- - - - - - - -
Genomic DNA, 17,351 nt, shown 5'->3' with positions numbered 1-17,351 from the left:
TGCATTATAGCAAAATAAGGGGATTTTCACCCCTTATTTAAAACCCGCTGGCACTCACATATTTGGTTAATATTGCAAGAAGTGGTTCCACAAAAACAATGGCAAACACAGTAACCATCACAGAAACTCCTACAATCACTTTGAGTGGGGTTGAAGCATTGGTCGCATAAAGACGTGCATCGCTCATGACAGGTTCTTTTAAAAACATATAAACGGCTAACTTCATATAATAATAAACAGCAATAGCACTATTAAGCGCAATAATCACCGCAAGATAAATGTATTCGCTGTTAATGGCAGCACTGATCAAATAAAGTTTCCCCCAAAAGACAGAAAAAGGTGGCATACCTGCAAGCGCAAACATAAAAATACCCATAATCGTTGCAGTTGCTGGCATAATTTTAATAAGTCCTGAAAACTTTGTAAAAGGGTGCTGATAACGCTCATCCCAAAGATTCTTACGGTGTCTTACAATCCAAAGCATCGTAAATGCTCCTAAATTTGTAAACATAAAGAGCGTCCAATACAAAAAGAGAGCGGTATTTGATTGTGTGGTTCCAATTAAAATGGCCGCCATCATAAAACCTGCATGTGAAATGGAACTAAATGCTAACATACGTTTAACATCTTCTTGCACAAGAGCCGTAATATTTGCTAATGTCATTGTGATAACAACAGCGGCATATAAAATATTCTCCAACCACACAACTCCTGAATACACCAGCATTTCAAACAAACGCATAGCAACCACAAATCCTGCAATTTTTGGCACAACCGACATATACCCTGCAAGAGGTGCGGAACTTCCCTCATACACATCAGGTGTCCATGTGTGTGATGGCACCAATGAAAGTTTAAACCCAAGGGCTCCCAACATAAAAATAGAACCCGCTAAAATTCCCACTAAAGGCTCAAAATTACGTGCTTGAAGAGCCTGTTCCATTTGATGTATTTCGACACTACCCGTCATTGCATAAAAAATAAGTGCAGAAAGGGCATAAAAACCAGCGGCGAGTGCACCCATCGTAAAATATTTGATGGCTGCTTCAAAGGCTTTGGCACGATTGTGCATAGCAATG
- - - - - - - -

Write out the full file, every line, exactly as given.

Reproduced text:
Genomic DNA, 17,351 nt, shown 5'->3' with positions numbered 1-17,351 from the left:
TGCATTATAGCAAAATAAGGGGATTTTCACCCCTTATTTAAAACCCGCTGGCACTCACATATTTGGTTAATATTGCAAGAAGTGGTTCCACAAAAACAATGGCAAACACAGTAACCATCACAGAAACTCCTACAATCACTTTGAGTGGGGTTGAAGCATTGGTCGCATAAAGACGTGCATCGCTCATGACAGGTTCTTTTAAAAACATATAAACGGCTAACTTCATATAATAATAAACAGCAATAGCACTATTAAGCGCAATAATCACCGCAAGATAAATGTATTCGCTGTTAATGGCAGCACTGATCAAATAAAGTTTCCCCCAAAAGACAGAAAAAGGTGGCATACCTGCAAGCGCAAACATAAAAATACCCATAATCGTTGCAGTTGCTGGCATAATTTTAATAAGTCCTGAAAACTTTGTAAAAGGGTGCTGATAACGCTCATCCCAAAGATTCTTACGGTGTCTTACAATCCAAAGCATCGTAAATGCTCCTAAATTTGTAAACATAAAGAGCGTCCAATACAAAAAGAGAGCGGTATTTGATTGTGTGGTTCCAATTAAAATGGCCGCCATCATAAAACCTGCATGTGAAATGGAACTAAATGCTAACATACGTTTAACATCTTCTTGCACAAGAGCCGTAATATTTGCTAATGTCATTGTGATAACAACAGCGGCATATAAAATATTCTCCAACCACACAACTCCTGAATACACCAGCATTTCAAACAAACGCATAGCAACCACAAATCCTGCAATTTTTGGCACAACCGACATATACCCTGCAAGAGGTGCGGAACTTCCCTCATACACATCAGGTGTCCATGTGTGTGATGGCACCAATGAAAGTTTAAACCCAAGGGCTCCCAACATAAAAATAGAACCCGCTAAAATTCCCACTAAAGGCTCAAAATTACGTGCTTGAAGAGCCTGTTCCATTTGATGTATTTCGACACTACCCGTCATTGCATAAAAAATAAGTGCAGAAAGGGCATAAAAACCAGCGGCGAGTGCACCCATCGTAAAATATTTGATGGCTGCTTCAAAGGCTTTGGCACGATTGTGCATAGCAATG